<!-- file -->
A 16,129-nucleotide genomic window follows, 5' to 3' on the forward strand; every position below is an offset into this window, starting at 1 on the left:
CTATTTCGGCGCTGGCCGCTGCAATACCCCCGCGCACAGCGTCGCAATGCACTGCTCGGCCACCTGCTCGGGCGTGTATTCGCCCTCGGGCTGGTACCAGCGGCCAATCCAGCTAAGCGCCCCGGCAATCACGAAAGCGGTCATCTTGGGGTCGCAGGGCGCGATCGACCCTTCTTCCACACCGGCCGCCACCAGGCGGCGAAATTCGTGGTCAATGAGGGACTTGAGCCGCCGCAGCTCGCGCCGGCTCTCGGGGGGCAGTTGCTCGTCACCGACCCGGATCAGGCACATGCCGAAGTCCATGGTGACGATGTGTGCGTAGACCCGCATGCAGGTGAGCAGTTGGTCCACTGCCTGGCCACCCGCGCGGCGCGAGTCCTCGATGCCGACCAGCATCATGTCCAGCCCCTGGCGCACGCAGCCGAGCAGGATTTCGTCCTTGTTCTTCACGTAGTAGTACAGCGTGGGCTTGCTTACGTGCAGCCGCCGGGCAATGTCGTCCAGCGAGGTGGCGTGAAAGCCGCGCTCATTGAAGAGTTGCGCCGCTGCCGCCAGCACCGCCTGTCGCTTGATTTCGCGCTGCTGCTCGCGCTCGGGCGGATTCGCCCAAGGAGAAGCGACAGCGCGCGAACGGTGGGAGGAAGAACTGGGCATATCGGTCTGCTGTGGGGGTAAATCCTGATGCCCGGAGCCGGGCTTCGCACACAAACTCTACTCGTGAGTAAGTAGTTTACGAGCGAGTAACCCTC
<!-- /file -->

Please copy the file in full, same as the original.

A 16,129-nucleotide genomic window follows, 5' to 3' on the forward strand; every position below is an offset into this window, starting at 1 on the left:
CTATTTCGGCGCTGGCCGCTGCAATACCCCCGCGCACAGCGTCGCAATGCACTGCTCGGCCACCTGCTCGGGCGTGTATTCGCCCTCGGGCTGGTACCAGCGGCCAATCCAGCTAAGCGCCCCGGCAATCACGAAAGCGGTCATCTTGGGGTCGCAGGGCGCGATCGACCCTTCTTCCACACCGGCCGCCACCAGGCGGCGAAATTCGTGGTCAATGAGGGACTTGAGCCGCCGCAGCTCGCGCCGGCTCTCGGGGGGCAGTTGCTCGTCACCGACCCGGATCAGGCACATGCCGAAGTCCATGGTGACGATGTGTGCGTAGACCCGCATGCAGGTGAGCAGTTGGTCCACTGCCTGGCCACCCGCGCGGCGCGAGTCCTCGATGCCGACCAGCATCATGTCCAGCCCCTGGCGCACGCAGCCGAGCAGGATTTCGTCCTTGTTCTTCACGTAGTAGTACAGCGTGGGCTTGCTTACGTGCAGCCGCCGGGCAATGTCGTCCAGCGAGGTGGCGTGAAAGCCGCGCTCATTGAAGAGTTGCGCCGCTGCCGCCAGCACCGCCTGTCGCTTGATTTCGCGCTGCTGCTCGCGCTCGGGCGGATTCGCCCAAGGAGAAGCGACAGCGCGCGAACGGTGGGAGGAAGAACTGGGCATATCGGTCTGCTGTGGGGGTAAATCCTGATGCCCGGAGCCGGGCTTCGCACACAAACTCTACTCGTGAGTAAGTAGTTTACGAGCGAGTAACCCTC